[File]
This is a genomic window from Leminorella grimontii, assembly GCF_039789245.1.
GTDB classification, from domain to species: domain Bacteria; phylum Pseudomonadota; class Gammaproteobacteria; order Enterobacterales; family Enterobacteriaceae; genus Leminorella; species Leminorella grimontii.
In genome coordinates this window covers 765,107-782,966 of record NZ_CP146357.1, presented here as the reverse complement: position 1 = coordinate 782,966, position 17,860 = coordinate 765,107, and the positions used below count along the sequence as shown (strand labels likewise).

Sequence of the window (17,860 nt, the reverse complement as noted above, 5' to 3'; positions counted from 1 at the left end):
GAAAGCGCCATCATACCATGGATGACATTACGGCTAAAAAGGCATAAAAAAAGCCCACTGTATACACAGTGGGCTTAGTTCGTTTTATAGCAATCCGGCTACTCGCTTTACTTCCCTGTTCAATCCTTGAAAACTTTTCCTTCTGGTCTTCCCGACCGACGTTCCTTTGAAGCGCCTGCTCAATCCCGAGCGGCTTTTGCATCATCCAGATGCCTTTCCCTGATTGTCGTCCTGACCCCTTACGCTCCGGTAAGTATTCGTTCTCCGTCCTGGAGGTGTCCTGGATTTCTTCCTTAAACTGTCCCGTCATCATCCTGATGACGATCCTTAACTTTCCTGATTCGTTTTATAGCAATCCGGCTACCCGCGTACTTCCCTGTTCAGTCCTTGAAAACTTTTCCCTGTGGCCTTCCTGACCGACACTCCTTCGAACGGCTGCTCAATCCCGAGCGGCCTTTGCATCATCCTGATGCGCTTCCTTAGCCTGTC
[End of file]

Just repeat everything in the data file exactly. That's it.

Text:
This is a genomic window from Leminorella grimontii, assembly GCF_039789245.1.
GTDB classification, from domain to species: domain Bacteria; phylum Pseudomonadota; class Gammaproteobacteria; order Enterobacterales; family Enterobacteriaceae; genus Leminorella; species Leminorella grimontii.
In genome coordinates this window covers 765,107-782,966 of record NZ_CP146357.1, presented here as the reverse complement: position 1 = coordinate 782,966, position 17,860 = coordinate 765,107, and the positions used below count along the sequence as shown (strand labels likewise).

Sequence of the window (17,860 nt, the reverse complement as noted above, 5' to 3'; positions counted from 1 at the left end):
GAAAGCGCCATCATACCATGGATGACATTACGGCTAAAAAGGCATAAAAAAAGCCCACTGTATACACAGTGGGCTTAGTTCGTTTTATAGCAATCCGGCTACTCGCTTTACTTCCCTGTTCAATCCTTGAAAACTTTTCCTTCTGGTCTTCCCGACCGACGTTCCTTTGAAGCGCCTGCTCAATCCCGAGCGGCTTTTGCATCATCCAGATGCCTTTCCCTGATTGTCGTCCTGACCCCTTACGCTCCGGTAAGTATTCGTTCTCCGTCCTGGAGGTGTCCTGGATTTCTTCCTTAAACTGTCCCGTCATCATCCTGATGACGATCCTTAACTTTCCTGATTCGTTTTATAGCAATCCGGCTACCCGCGTACTTCCCTGTTCAGTCCTTGAAAACTTTTCCCTGTGGCCTTCCTGACCGACACTCCTTCGAACGGCTGCTCAATCCCGAGCGGCCTTTGCATCATCCTGATGCGCTTCCTTAGCCTGTC